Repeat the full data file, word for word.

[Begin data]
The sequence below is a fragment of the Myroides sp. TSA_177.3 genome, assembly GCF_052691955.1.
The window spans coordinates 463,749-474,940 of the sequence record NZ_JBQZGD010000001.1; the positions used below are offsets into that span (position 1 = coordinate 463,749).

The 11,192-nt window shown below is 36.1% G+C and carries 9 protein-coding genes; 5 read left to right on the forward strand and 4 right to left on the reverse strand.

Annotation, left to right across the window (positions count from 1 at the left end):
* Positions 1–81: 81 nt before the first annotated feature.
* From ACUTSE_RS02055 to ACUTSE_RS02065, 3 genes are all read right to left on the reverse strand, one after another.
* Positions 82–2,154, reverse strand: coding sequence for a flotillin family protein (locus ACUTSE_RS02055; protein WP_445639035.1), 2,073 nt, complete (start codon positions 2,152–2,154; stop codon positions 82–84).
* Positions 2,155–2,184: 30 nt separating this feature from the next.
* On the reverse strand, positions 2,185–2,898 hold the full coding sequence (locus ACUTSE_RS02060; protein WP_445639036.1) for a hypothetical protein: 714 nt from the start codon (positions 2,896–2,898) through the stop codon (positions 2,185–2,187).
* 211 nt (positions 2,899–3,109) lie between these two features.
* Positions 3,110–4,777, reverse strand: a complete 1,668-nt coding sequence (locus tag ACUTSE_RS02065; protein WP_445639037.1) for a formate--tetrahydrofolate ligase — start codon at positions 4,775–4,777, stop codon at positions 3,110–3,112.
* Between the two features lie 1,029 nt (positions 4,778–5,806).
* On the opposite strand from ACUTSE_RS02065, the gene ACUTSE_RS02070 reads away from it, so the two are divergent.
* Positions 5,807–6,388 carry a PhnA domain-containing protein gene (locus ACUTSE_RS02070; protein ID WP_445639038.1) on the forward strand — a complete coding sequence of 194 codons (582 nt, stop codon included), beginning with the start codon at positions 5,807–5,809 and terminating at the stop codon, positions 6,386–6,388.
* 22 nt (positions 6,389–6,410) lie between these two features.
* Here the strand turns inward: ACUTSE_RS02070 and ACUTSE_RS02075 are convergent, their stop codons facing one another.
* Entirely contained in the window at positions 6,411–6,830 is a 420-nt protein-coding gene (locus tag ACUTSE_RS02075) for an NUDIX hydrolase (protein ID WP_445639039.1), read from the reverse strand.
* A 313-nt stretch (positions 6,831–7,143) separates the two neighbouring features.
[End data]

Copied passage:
The sequence below is a fragment of the Myroides sp. TSA_177.3 genome, assembly GCF_052691955.1.
The window spans coordinates 463,749-474,940 of the sequence record NZ_JBQZGD010000001.1; the positions used below are offsets into that span (position 1 = coordinate 463,749).

The 11,192-nt window shown below is 36.1% G+C and carries 9 protein-coding genes; 5 read left to right on the forward strand and 4 right to left on the reverse strand.

Annotation, left to right across the window (positions count from 1 at the left end):
* Positions 1–81: 81 nt before the first annotated feature.
* From ACUTSE_RS02055 to ACUTSE_RS02065, 3 genes are all read right to left on the reverse strand, one after another.
* Positions 82–2,154, reverse strand: coding sequence for a flotillin family protein (locus ACUTSE_RS02055; protein WP_445639035.1), 2,073 nt, complete (start codon positions 2,152–2,154; stop codon positions 82–84).
* Positions 2,155–2,184: 30 nt separating this feature from the next.
* On the reverse strand, positions 2,185–2,898 hold the full coding sequence (locus ACUTSE_RS02060; protein WP_445639036.1) for a hypothetical protein: 714 nt from the start codon (positions 2,896–2,898) through the stop codon (positions 2,185–2,187).
* 211 nt (positions 2,899–3,109) lie between these two features.
* Positions 3,110–4,777, reverse strand: a complete 1,668-nt coding sequence (locus tag ACUTSE_RS02065; protein WP_445639037.1) for a formate--tetrahydrofolate ligase — start codon at positions 4,775–4,777, stop codon at positions 3,110–3,112.
* Between the two features lie 1,029 nt (positions 4,778–5,806).
* On the opposite strand from ACUTSE_RS02065, the gene ACUTSE_RS02070 reads away from it, so the two are divergent.
* Positions 5,807–6,388 carry a PhnA domain-containing protein gene (locus ACUTSE_RS02070; protein ID WP_445639038.1) on the forward strand — a complete coding sequence of 194 codons (582 nt, stop codon included), beginning with the start codon at positions 5,807–5,809 and terminating at the stop codon, positions 6,386–6,388.
* 22 nt (positions 6,389–6,410) lie between these two features.
* Here the strand turns inward: ACUTSE_RS02070 and ACUTSE_RS02075 are convergent, their stop codons facing one another.
* Entirely contained in the window at positions 6,411–6,830 is a 420-nt protein-coding gene (locus tag ACUTSE_RS02075) for an NUDIX hydrolase (protein ID WP_445639039.1), read from the reverse strand.
* A 313-nt stretch (positions 6,831–7,143) separates the two neighbouring features.